Since the ACH is an allied organization of the MLA, this session is guaranteed to be accepted for the 2018 MLA.

Cross-posted from

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Screwing Up DH101: My Talk at MLA 2017

Title slide. Two screws pointing up through a piece of wood with the text, 'Screwing Up DH101 | #mla17 #s376 | @briancroxall | Brown University'

tl;dr: I gave another talk about digital pedagogy. Here it is.

About two weeks ago, I spoke at the MLA Convention in Philadelphia. I was part of a panel titled, “DH 101: Revisiting the ‘Introduction to Digital Humanities’ Course.” The panel was organized by Matt Gold and Lauren Klein on behalf of the MLA Forum TC Digital Humanities. My co-panelists included:

I was particularly excited to present with Kathi, as we co-organized a panel on digital humanities pedagogy for the 2012 MLA. But it was great to get to know the work of these colleagues, and the exciting and different ways they are leading development of digital humanities pedagogy at their different schools, ranging from Ivy Leagues to community colleges.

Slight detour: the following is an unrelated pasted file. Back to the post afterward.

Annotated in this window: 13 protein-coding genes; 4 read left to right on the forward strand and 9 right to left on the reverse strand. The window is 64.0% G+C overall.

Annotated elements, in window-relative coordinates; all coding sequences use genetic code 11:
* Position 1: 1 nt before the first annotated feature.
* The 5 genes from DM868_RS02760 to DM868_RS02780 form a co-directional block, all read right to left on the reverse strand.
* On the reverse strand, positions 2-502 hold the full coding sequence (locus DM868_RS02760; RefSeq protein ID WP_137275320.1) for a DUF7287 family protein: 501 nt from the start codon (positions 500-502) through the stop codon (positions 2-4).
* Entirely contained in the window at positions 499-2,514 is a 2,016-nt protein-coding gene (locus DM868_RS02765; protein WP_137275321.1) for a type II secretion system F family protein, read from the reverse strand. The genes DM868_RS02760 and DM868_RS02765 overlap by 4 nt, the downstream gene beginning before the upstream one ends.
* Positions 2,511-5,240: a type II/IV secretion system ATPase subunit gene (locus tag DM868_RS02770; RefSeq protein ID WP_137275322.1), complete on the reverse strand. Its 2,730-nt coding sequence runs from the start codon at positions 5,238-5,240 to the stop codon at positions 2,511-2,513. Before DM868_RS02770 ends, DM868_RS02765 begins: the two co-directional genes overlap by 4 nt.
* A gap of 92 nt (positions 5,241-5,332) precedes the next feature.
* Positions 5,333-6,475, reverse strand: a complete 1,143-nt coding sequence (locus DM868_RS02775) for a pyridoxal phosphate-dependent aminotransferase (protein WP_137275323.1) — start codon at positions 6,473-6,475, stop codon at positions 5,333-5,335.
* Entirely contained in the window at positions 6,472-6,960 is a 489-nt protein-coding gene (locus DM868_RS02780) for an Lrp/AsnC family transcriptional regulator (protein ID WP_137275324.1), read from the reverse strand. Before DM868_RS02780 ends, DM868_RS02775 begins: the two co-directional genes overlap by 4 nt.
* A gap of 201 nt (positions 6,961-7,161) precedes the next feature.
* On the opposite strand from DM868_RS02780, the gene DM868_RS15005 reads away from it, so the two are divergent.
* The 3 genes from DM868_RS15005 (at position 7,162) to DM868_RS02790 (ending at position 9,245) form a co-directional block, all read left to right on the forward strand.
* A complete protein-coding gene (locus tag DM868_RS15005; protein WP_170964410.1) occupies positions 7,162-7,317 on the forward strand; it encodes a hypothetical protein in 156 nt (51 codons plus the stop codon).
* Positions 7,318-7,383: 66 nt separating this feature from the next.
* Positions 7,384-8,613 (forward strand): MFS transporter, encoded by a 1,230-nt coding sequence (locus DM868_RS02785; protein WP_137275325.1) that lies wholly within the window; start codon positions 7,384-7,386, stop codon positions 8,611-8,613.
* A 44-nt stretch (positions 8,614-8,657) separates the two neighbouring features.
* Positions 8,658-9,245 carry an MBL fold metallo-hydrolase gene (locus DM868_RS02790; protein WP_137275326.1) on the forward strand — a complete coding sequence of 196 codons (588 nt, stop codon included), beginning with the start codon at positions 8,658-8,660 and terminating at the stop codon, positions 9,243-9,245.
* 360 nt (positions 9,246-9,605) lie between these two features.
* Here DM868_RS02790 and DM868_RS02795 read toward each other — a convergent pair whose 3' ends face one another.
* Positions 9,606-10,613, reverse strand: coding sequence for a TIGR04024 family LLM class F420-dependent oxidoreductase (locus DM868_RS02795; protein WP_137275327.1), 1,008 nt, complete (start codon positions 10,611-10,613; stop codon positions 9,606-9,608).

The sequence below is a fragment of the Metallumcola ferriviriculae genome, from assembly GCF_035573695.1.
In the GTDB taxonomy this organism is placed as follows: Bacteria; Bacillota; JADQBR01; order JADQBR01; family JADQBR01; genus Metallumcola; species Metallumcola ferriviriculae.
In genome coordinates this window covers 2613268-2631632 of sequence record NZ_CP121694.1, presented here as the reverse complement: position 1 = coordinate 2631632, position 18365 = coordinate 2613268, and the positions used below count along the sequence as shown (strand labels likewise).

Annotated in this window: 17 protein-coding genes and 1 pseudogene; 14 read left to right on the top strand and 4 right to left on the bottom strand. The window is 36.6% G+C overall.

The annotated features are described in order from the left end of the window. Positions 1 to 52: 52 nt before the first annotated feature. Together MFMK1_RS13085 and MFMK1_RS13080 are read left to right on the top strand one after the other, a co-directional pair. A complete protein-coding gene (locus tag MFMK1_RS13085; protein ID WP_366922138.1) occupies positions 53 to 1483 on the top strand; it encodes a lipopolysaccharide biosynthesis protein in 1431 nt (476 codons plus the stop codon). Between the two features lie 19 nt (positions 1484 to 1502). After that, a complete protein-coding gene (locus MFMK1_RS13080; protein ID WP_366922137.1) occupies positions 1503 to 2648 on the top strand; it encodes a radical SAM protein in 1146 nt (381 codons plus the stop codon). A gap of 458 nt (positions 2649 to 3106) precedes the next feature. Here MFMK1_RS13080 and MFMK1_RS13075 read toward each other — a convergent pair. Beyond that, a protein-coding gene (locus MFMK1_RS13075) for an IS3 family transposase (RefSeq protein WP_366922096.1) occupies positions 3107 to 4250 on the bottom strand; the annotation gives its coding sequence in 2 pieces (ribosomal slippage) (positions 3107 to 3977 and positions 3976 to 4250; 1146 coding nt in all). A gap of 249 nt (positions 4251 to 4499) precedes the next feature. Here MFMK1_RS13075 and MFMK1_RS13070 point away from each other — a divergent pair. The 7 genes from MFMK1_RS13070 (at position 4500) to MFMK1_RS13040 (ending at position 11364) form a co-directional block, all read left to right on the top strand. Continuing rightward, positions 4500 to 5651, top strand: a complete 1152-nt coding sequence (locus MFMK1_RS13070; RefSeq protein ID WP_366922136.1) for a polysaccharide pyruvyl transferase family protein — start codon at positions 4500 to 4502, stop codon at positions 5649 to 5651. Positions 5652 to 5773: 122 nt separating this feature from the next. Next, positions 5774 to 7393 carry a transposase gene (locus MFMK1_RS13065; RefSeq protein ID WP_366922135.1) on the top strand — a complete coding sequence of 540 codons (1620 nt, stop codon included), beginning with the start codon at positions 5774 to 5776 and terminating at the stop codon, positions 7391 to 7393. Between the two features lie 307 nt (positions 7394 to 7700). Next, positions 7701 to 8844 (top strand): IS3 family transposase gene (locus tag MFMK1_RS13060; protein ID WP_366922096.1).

There’s a part of me that hesitates to put this talk up because I talk (at least in part) about an assignment that I have discussed in a previous talk that I’ve published here on my blog. But this presentation gave me a chance to talk through the changes that I had made over the years to the course, and to do a little bit of theorizing—a very little—about what it is that I think matters in digital humanities pedagogy. Spoiler: it’s the last sentence. There’s an essay or blog post to be written about my resistance to “doing things twice,” as that has been an animating tension for me in the development of this and other courses. But I’ll have to save that for another day.